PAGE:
In a fit of market-research madness, Carl Zimmer (one of my favourite science writers) assembled a little survey looking into people’s science reading habits.
In essence, it asked how people get their ‘science fix’, where they get it from, and how they feel about paying for it.
Now, it must be said – and it’s admitted to cheerfully by Zimmer himself – that he is not a market research professional. Having been one of those myself for a while, I can as cheerfully concur. But despite some glaring omissions, the results of his survey are nonetheless interesting.
I’m going to paraphrase – I’d suggest you read his take on the matter, and I’ve embedded the results themselves below. Also, there were some fantastic comments left by people as well, covering issues that had been left out of the survey itself.
Where do they get their fix?
Perhaps unsurprisingly, people generally get their science fix from news websites and blogs. Indeed, very few go to print newspapers anymore for that type of content, and only slightly more go to magazines (his descriptions of said formats are hilarious). Now, given that those answering the survey were readers (primarily) of his blog, this may of course have skewed results slightly, but given the quality and paucity of science coverage in most print media these days, I can still believe that people go to the ‘net. Of course, the picture might be also have been a little different if things like ‘podcasts’, ‘radio’ and ‘libraries’ had been included
Computers were the favoured device over iPhones, eBook readers and so forth. To be honest, the thought of reading long science stories (which people were, generally, perfectly happy to do) on an iPhone screen gives the horrors. The only way it might work would be if it could be downloaded in some sort of eBook format (for Stanza, for example), but certainly not simply as a webpage! As for why eBooks weren’t that popular, see the next section…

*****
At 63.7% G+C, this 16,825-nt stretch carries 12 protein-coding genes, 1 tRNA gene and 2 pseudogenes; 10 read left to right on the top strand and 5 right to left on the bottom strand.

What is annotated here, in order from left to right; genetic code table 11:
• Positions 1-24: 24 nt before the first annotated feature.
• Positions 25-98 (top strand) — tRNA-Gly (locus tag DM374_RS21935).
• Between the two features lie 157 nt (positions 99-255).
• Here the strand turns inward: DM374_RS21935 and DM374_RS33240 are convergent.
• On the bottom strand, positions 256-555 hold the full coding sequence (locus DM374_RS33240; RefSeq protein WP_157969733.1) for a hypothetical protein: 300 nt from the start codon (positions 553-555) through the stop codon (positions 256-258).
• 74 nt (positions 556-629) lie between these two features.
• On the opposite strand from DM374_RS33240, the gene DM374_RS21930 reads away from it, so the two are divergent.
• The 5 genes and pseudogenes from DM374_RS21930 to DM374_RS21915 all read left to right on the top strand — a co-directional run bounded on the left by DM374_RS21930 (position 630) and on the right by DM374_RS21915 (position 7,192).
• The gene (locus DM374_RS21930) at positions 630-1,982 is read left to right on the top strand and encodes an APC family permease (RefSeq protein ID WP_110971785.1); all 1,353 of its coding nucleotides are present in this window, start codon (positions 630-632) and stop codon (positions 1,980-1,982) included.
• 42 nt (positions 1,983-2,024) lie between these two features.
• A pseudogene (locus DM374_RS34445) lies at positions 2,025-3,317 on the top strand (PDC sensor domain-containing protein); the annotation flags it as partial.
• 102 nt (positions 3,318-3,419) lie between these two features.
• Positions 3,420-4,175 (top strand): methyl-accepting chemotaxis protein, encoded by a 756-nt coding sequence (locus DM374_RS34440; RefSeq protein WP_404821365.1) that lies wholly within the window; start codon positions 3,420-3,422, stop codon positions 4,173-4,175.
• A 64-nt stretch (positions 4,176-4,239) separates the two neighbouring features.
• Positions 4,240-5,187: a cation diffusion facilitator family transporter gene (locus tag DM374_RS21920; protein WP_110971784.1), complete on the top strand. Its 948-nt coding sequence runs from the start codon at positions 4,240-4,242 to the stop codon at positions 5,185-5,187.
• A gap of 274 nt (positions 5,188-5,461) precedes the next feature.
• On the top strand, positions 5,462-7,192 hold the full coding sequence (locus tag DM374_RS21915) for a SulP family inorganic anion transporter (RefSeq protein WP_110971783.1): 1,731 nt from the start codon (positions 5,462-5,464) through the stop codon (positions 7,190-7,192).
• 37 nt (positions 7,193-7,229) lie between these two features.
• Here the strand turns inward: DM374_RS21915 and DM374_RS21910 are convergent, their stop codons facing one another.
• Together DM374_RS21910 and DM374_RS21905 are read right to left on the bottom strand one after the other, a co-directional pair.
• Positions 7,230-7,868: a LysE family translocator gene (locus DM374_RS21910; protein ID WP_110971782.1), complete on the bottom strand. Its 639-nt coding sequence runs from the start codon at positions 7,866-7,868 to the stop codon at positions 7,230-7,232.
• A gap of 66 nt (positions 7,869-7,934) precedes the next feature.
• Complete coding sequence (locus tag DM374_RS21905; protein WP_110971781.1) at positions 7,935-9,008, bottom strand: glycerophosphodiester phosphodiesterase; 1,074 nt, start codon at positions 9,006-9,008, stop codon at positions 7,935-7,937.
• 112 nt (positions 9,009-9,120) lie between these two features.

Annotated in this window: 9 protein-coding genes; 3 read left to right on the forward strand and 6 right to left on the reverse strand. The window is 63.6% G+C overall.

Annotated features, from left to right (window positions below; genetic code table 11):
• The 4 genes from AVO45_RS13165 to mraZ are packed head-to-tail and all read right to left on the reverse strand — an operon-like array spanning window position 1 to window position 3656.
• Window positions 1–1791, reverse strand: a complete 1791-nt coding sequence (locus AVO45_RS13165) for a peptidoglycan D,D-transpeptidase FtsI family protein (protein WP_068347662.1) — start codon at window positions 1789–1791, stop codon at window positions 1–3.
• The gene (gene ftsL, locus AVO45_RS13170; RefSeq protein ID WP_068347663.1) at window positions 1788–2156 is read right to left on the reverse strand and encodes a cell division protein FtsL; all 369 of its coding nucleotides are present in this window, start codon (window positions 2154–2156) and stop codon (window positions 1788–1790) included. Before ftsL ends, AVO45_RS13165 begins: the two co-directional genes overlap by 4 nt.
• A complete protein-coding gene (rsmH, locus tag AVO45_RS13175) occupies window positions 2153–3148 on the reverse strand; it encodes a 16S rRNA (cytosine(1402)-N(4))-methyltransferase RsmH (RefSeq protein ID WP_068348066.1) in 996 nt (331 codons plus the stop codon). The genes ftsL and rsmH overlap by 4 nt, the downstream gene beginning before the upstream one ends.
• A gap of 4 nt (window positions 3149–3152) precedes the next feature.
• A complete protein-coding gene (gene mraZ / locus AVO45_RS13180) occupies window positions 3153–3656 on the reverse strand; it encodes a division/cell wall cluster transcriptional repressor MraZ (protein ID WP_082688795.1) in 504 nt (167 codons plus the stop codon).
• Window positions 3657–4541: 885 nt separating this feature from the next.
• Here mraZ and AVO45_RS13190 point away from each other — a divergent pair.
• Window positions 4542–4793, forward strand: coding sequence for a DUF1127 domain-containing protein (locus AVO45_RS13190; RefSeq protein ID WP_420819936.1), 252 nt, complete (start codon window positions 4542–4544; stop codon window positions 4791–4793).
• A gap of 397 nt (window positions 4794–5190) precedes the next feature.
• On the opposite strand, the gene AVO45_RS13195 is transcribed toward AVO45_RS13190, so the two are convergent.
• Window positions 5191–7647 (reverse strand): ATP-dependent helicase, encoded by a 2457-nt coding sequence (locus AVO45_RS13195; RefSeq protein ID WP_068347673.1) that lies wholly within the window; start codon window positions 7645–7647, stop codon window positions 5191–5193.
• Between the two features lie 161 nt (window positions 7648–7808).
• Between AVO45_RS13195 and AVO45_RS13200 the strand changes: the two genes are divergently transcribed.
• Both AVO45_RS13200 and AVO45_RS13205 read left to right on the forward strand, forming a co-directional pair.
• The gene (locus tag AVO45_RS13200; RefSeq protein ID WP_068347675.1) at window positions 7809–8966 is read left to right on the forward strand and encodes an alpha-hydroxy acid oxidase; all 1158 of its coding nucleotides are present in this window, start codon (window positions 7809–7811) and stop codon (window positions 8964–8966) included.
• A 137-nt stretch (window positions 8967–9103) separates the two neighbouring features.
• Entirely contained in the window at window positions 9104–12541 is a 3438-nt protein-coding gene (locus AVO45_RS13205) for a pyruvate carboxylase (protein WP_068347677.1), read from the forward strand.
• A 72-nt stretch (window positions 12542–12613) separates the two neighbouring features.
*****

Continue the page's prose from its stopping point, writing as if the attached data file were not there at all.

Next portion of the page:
Paper books vs ebooks
People really, really preferred paper books to ebooks. In fact, some 41% of people bought 5 or more science books a year! eBooks, on the other hand, are not so much unpopular as simply immature – 70% felt they were an interesting concept but not yet worth it (something which I wholeheartedly agree).
In terms of magazines, people tended to not to subscribe to any at all, or only 1 or 2.
Will people pay?
Finally, he looked at people’s willingness to give over their hard-earned coin to read about science. And, fairly resoundingly, the answer was no. Why? Because there’s so much great, free stuff out there, of course. He also trialled a couple of different ideas, and found that there is actually a little bit of willingness to pay for the right content, although it wouldn’t be much…
All in all, the results of the survey were interesting, and it’s tempted me to try running one of my own at some point! There’s definitely some other information I’d love to get my sticky little fingers on…